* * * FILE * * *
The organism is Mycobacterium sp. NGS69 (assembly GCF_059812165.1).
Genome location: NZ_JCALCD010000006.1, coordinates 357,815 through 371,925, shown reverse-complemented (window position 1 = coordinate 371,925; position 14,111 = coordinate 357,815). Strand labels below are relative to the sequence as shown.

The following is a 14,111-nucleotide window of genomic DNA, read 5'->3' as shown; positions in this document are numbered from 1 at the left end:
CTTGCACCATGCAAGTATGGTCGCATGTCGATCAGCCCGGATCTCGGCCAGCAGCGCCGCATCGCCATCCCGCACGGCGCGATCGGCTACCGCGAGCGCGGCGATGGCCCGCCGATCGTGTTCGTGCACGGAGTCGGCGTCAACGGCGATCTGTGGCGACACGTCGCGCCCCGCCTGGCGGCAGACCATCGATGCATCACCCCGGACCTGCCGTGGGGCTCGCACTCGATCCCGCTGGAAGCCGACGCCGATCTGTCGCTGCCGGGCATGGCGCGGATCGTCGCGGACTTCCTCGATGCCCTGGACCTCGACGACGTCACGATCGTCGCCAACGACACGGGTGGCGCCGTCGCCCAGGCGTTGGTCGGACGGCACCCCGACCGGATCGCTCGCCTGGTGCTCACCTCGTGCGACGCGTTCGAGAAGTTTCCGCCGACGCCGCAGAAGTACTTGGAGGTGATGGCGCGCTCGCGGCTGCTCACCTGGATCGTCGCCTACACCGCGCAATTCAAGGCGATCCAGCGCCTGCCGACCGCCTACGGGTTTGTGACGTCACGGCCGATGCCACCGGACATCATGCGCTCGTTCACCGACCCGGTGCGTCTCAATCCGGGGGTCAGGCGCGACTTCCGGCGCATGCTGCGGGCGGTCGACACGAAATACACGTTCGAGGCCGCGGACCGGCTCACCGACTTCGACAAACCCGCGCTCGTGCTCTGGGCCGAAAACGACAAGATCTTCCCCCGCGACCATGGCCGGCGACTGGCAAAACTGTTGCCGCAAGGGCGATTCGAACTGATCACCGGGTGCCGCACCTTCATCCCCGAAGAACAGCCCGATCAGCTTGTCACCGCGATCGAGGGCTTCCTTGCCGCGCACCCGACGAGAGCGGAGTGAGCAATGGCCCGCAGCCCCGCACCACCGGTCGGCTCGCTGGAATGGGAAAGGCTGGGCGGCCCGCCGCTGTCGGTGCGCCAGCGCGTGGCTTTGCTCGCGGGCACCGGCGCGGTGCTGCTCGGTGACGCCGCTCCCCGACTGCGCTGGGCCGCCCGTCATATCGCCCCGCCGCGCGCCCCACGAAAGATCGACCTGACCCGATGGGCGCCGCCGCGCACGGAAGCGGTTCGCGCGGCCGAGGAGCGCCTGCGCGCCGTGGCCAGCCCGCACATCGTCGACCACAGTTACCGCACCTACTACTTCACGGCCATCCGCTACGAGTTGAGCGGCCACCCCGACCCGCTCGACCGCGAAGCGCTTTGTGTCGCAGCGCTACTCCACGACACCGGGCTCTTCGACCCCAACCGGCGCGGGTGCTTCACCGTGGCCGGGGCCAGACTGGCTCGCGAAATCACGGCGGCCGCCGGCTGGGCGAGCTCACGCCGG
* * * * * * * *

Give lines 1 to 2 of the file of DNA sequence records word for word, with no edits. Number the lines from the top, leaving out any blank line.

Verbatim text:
The organism is Mycobacterium sp. NGS69 (assembly GCF_059812165.1).
Genome location: NZ_JCALCD010000006.1, coordinates 357,815 through 371,925, shown reverse-complemented (window position 1 = coordinate 371,925; position 14,111 = coordinate 357,815). Strand labels below are relative to the sequence as shown.